A team of surgeons and doctors huddle around the patient, the collective concentration encompassing the room. As they meticulously perform the brain surgical procedure, the sound of a violin fills the room.
And the violin is being played by the patient's hands.
Does this sound like science fiction? Because it’s reality. While they were operating on Dagmar Turner (to remove a tumor), surgeons woke her up to make sure they didn’t impact the areas of her brain that were necessary for her to play the violin. When she played her instrument, they could identify the areas that were actively working to help her perform the action, such as the area of the brain that controls precise coordination and precise hand movements.
This miraculous procedure is called an awake craniotomy. It is a surgical technique that is most commonly used in the removal of brain tumors such as metastatic brain tumors or gliomas. Awake craniotomies are performed in patients with tumors in or near critical brain areas such as the motor or speech cortex. The most common areas operated on include the motor cortex located in the prefrontal gyrus (Brodmann area 4), the sensory cortex located in the postcentral gyrus (Brodmann areas 3,1,2), and the language cortex (Broca’s and Wernicke’s area). Amazingly, the awake craniotomy procedure is also useful for deep brain stimulation surgery classically for Parkinson's disease and other central movement disorders, Alzheimer's disease, and psychiatric disease. Furthermore, it has uses in stereotactic brain biopsy and ventriculostomy, and interventional pain procedures such as pallidotomy and thalamotomy.
Surprisingly, the history of neurosurgery and specifically awake craniotomies dates back over a century. Sir Victor Horsley, in 1886, first performed an awake craniotomy to localize the epileptic focus with cortical electrical stimulation. Even before this, archaeological records show that during ancient times, patients were treated for seizures with trepanation (a surgical intervention in which a hole is drilled or scraped into the human skull). Susruta, an ancient Indian physician, known as the father of surgery and plastic surgery, was the first known physician to achieve a successful entrance of the skull. After Sir Victor Horsley, Wilder Penfield began early versions of awake craniotomies to treat patients with epilepsy. He and Andre Pasquet published their landmark paper on the surgical and anesthetic aspects of surgery after the administration of local anesthesia and intermittent sedation and analgesia. This technique was able to be reproduced, and it became an accepted surgical technique worldwide to treat epilepsy. In addition, Wilder Penfield was a pioneer because he applied the awake craniotomy technique for the first time to some patients with brain tumors as well. Renowned neuroscientist Dr.Henry Marsh is another leading figure in the development of the modern awake craniotomy. Although the findings of this procedure date to historic times, it hasn’t gained popularity until the 21st century, and even until this past decade.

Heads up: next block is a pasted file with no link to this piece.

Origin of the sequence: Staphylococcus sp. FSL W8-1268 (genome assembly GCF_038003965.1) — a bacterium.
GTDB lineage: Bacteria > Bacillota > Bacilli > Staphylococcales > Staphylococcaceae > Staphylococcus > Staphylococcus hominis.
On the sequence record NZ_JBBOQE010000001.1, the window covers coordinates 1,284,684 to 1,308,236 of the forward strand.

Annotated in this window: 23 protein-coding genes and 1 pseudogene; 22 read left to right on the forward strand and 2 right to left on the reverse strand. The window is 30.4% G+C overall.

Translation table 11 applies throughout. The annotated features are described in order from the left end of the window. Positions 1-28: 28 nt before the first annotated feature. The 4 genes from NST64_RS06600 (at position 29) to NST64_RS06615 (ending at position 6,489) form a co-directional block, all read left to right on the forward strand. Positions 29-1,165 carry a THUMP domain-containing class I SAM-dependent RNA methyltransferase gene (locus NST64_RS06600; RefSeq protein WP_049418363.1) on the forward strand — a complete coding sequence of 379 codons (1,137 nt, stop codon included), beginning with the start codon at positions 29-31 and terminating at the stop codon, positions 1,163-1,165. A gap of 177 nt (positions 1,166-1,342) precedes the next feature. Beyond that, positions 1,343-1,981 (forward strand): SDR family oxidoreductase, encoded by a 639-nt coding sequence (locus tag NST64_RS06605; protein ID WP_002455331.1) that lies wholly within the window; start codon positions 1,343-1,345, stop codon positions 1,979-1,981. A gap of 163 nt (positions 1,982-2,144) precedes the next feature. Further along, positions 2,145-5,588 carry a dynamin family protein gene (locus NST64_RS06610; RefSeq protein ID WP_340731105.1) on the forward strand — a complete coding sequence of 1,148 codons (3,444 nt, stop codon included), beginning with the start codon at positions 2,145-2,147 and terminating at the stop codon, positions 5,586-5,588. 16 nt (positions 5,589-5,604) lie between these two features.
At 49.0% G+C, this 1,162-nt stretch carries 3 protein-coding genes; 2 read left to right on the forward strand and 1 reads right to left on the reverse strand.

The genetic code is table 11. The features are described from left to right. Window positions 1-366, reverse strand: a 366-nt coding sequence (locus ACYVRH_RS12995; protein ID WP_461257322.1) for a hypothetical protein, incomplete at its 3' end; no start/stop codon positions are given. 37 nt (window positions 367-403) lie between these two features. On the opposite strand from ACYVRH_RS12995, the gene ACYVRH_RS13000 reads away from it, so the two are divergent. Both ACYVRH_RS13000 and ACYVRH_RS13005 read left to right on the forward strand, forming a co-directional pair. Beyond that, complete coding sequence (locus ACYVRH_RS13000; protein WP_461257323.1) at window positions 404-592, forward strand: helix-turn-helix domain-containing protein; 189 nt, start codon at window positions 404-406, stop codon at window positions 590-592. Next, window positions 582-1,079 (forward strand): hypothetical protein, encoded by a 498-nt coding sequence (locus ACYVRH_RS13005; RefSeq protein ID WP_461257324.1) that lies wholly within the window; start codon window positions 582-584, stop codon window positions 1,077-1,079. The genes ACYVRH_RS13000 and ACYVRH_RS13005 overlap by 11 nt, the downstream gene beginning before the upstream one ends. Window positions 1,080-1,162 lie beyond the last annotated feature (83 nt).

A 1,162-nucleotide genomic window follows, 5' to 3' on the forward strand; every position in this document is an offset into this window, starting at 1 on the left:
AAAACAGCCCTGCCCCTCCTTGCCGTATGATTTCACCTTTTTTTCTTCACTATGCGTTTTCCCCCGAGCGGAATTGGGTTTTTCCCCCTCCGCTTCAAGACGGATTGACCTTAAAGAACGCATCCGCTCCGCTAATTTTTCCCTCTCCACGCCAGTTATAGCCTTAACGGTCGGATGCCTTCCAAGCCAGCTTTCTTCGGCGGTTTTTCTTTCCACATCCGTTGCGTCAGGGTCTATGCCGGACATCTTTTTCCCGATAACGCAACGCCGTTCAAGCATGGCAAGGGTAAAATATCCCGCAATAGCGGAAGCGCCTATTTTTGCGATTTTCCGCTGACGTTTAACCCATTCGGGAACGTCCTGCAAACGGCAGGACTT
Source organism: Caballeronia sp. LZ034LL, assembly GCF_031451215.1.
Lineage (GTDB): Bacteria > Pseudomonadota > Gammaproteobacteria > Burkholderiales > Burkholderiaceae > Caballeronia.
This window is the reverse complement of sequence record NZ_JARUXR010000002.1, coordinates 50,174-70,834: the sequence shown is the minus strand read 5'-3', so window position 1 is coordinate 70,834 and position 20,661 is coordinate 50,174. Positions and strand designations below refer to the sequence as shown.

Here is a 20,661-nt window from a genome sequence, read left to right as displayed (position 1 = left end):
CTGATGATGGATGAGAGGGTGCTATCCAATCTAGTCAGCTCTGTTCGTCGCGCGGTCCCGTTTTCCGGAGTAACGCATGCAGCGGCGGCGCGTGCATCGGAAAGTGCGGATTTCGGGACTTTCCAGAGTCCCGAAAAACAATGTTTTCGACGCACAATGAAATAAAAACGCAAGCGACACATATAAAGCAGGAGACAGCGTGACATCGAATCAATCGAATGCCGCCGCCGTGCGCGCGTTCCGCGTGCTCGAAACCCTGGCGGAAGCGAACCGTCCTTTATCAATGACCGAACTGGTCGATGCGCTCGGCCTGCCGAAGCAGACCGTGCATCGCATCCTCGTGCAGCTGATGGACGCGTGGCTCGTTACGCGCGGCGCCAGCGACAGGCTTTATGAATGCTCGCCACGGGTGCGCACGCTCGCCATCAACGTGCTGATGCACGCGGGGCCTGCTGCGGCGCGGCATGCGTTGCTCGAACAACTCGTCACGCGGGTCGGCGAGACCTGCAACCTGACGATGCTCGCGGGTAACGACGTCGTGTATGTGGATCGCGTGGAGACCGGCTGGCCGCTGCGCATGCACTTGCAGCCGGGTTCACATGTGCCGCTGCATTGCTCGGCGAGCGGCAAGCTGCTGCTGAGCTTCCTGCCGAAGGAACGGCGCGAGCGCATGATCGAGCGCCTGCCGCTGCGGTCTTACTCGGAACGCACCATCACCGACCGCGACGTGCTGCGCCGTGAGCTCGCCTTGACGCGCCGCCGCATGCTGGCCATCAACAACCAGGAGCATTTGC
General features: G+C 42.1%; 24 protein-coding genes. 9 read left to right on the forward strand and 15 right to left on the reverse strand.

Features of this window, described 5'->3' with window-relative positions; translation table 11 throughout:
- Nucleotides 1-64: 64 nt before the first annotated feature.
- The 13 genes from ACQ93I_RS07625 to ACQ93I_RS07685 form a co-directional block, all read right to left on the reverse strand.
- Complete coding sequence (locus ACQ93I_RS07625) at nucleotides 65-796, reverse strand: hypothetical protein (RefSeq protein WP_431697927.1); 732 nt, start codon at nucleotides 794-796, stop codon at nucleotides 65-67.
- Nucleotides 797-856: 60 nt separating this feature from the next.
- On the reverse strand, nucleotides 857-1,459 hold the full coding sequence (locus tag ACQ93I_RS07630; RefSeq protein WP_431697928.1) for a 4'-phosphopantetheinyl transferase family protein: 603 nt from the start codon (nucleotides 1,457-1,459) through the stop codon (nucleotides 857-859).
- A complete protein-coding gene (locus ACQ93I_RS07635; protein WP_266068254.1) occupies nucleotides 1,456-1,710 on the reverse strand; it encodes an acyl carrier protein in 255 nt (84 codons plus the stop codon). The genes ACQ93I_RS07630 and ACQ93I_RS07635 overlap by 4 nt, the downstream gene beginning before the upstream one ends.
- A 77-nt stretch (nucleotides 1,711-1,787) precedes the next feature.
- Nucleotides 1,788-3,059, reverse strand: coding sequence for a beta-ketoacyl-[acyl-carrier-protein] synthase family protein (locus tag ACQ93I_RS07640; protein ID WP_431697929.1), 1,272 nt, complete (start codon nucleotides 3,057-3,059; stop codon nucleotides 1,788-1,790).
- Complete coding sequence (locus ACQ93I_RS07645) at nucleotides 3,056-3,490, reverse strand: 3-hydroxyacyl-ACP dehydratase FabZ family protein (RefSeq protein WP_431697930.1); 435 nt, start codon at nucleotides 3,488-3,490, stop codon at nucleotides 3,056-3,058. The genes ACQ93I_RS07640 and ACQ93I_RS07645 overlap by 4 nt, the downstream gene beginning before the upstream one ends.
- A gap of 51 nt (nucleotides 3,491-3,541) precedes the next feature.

It is fascinating to take a deeper look into the steps of this procedure. Let’s take the example of a patient with tumors near the speech/language processing or motor control areas. Before surgery, your neurosurgeon or a speech-language pathologist would ask them to identify pictures and words on cards or on a computer so that your answers can be compared during surgery. Their physician would also be responsible for determining whether or not the patient is a good candidate for the surgery, and would explain the benefits and drawbacks.
Next, during the first portion of the surgery, the anesthesiologist will give the patient some medication to sedate them for parts of your awake brain surgery. The neurosurgeon will apply local anesthesia to the patient’s scalp to ensure their comfort. During the procedure, a section of the skull is removed to gain access to the brain. Now, after the part of the skull has been removed, the anesthesiologist stops giving sedatives to wake the patients up. At this point, brain mapping is done by a whole team of diverse professionals. For example, the brain mapping team at the University of California San Francisco’s Brain Tumor Center includes neurosurgeons, neuroanesthesiologists, speech and language specialists, psychologists, and neurologists. During this step, the neurophysiologist will stimulate different relevant parts of the brain by applying small electrical currents to the areas around the tumor. The patient is kept awake during the removal of the tumor, and the neurophysiologist continues to interact with the patient during this removal. Lastly, while reattaching the skull at the end of the surgery, the patient is sedated again.
From a patient’s perspective, the procedure is painless, and recovery is not drastically different than other common surgical procedures.
Biomedical innovations like awake craniotomies are examples of the phenomenal leaps that humanity is making in healthcare. And it’s all because of people like HOSA members who dedicate themselves to finding ways to serve and treat the whole world. If you are someone who is interested in exploring and creating biomedical innovations like these, then Exploring Medical Innovation, Biotechnology, and Medical Innovations are competitive events that HOSA offers that may be perfect for you!
Check out the event guidelines here.